Die letzten 5 Focus-News des innovations-reports im Überblick:

Im Focus: Can we see monkeys from space? Emerging technologies to map biodiversity

An international team of scientists has proposed a new multi-disciplinary approach in which an array of new technologies will allow us to map biodiversity and the risks that wildlife is facing at the scale of whole landscapes. The findings are published in Nature Ecology and Evolution. This international research is led by the Kunming Institute of Zoology from China, University of East Anglia, University of Leicester and the Leibniz Institute for Zoo and Wildlife Research.

Using a combination of satellite and ground data, the team proposes that it is now possible to map biodiversity with an accuracy that has not been previously...

Im Focus: Climate satellite: Tracking methane with robust laser technology

Heatwaves in the Arctic, longer periods of vegetation in Europe, severe floods in West Africa – starting in 2021, scientists want to explore the emissions of the greenhouse gas methane with the German-French satellite MERLIN. This is made possible by a new robust laser system of the Fraunhofer Institute for Laser Technology ILT in Aachen, which achieves unprecedented measurement accuracy.

Methane is primarily the result of the decomposition of organic matter. The gas has a 25 times greater warming potential than carbon dioxide, but is not as...

Im Focus: How protons move through a fuel cell

Hydrogen is regarded as the energy source of the future: It is produced with solar power and can be used to generate heat and electricity in fuel cells. Empa researchers have now succeeded in decoding the movement of hydrogen ions in crystals – a key step towards more efficient energy conversion in the hydrogen industry of tomorrow.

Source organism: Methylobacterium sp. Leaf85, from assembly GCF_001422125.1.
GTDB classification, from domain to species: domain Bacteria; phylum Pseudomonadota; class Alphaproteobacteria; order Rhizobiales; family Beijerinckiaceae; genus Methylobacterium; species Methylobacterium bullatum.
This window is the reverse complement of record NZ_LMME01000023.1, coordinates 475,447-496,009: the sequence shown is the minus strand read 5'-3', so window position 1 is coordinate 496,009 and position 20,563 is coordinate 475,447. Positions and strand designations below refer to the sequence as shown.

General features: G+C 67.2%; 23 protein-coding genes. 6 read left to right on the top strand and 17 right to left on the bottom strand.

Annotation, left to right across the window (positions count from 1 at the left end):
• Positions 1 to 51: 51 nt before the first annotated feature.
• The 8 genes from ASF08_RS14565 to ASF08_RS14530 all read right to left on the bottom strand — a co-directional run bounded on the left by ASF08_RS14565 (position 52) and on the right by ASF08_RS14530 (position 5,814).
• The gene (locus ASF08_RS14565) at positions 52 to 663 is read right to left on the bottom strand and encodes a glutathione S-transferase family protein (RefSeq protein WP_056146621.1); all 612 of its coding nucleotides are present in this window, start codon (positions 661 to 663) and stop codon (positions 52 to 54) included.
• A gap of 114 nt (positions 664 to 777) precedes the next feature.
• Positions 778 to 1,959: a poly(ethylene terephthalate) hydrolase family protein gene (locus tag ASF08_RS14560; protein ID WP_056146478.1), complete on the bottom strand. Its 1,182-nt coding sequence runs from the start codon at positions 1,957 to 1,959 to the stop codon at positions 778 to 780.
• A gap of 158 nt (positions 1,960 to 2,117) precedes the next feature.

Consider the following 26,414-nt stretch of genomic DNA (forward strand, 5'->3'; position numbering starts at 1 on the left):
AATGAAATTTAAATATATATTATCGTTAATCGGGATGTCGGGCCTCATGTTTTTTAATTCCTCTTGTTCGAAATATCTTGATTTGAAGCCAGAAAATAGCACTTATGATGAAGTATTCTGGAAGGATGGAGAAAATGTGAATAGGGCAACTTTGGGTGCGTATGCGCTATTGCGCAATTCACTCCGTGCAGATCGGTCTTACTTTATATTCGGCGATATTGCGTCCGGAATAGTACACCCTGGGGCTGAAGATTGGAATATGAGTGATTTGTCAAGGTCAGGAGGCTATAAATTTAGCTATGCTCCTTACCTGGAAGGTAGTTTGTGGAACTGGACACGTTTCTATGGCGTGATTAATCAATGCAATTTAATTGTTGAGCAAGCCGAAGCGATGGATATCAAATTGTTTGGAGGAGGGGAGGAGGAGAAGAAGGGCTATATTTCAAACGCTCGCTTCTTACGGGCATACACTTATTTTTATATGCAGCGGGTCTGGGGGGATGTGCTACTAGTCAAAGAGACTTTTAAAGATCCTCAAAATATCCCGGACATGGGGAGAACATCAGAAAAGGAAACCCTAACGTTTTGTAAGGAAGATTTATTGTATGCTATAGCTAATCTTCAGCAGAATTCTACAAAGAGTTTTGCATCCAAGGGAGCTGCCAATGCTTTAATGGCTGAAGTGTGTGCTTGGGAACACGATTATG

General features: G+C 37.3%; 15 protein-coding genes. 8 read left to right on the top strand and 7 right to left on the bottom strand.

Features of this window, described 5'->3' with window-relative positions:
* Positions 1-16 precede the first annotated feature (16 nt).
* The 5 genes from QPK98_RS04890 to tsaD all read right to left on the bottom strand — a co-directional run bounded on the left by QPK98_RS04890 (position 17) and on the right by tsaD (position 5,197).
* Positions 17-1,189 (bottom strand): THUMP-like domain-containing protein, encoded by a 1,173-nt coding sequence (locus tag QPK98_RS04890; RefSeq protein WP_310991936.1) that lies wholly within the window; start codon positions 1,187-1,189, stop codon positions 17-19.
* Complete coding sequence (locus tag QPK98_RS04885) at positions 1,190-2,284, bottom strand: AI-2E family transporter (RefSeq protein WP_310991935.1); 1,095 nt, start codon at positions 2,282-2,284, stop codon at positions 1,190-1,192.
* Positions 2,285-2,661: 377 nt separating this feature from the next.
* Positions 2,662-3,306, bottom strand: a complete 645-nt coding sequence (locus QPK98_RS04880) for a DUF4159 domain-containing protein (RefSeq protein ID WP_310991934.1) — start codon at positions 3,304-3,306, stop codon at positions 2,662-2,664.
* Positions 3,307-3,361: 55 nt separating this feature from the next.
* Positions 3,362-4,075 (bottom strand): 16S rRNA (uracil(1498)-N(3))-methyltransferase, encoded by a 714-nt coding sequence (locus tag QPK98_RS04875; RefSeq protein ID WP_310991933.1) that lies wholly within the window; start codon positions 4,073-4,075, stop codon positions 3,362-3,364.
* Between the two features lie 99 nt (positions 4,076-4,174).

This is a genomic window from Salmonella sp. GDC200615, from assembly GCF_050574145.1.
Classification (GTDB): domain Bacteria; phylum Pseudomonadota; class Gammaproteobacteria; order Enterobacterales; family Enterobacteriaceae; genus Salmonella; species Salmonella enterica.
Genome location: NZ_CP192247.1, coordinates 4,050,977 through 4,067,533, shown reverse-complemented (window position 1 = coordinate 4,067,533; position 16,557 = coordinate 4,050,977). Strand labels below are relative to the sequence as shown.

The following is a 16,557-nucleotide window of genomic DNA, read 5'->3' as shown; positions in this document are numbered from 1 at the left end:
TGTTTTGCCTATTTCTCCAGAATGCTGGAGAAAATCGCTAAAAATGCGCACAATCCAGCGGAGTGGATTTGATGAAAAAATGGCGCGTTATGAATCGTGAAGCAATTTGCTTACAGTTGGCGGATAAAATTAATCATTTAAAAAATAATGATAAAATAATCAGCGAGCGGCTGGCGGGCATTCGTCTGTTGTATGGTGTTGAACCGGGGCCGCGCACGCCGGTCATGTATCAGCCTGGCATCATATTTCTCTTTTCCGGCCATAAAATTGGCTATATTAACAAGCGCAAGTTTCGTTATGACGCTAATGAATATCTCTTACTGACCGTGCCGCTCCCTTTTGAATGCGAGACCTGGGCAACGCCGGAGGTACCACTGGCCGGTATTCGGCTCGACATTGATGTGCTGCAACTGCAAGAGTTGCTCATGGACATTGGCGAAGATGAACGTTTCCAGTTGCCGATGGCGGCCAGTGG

As charge carriers, electrons and ions play the leading role in electrochemical energy storage devices and converters such as batteries and fuel cells. Proton...

Im Focus: A unique data centre for cosmological simulations

Scientists from the Excellence Cluster Universe at the Ludwig-Maximilians-Universität Munich have establised "Cosmowebportal", a unique data centre for cosmological simulations located at the Leibniz Supercomputing Centre (LRZ) of the Bavarian Academy of Sciences. The complete results of a series of large hydrodynamical cosmological simulations are available, with data volumes typically exceeding several hundred terabytes. Scientists worldwide can interactively explore these complex simulations via a web interface and directly access the results.

With current telescopes, scientists can observe our Universe’s galaxies and galaxy clusters and their distribution along an invisible cosmic web. From the...

Im Focus: Scientists develop molecular thermometer for contactless measurement using infrared light

Temperature measurements possible even on the smallest scale / Molecular ruby for use in material sciences, biology, and medicine

Chemists at Johannes Gutenberg University Mainz (JGU) in cooperation with researchers of the German Federal Institute for Materials Research and Testing (BAM)...

All Focus news of the innovation-report >>>

Anzeige

Anzeige

Event News

Plants are networkers

19.06.2017 | Event News

Digital Survival Training for Executives

13.06.2017 | Event News

Global Learning Council Summit 2017

13.06.2017 | Event News

 
Latest News

Dune ecosystem modelling

26.06.2017 | Ecology, The Environment and Conservation

Insights into closed enzymes

26.06.2017 | Life Sciences

Quantum thermometer or optical refrigerator?

23.06.2017 | Physics and Astronomy

VideoLinks
B2B-VideoLinks
More VideoLinks >>>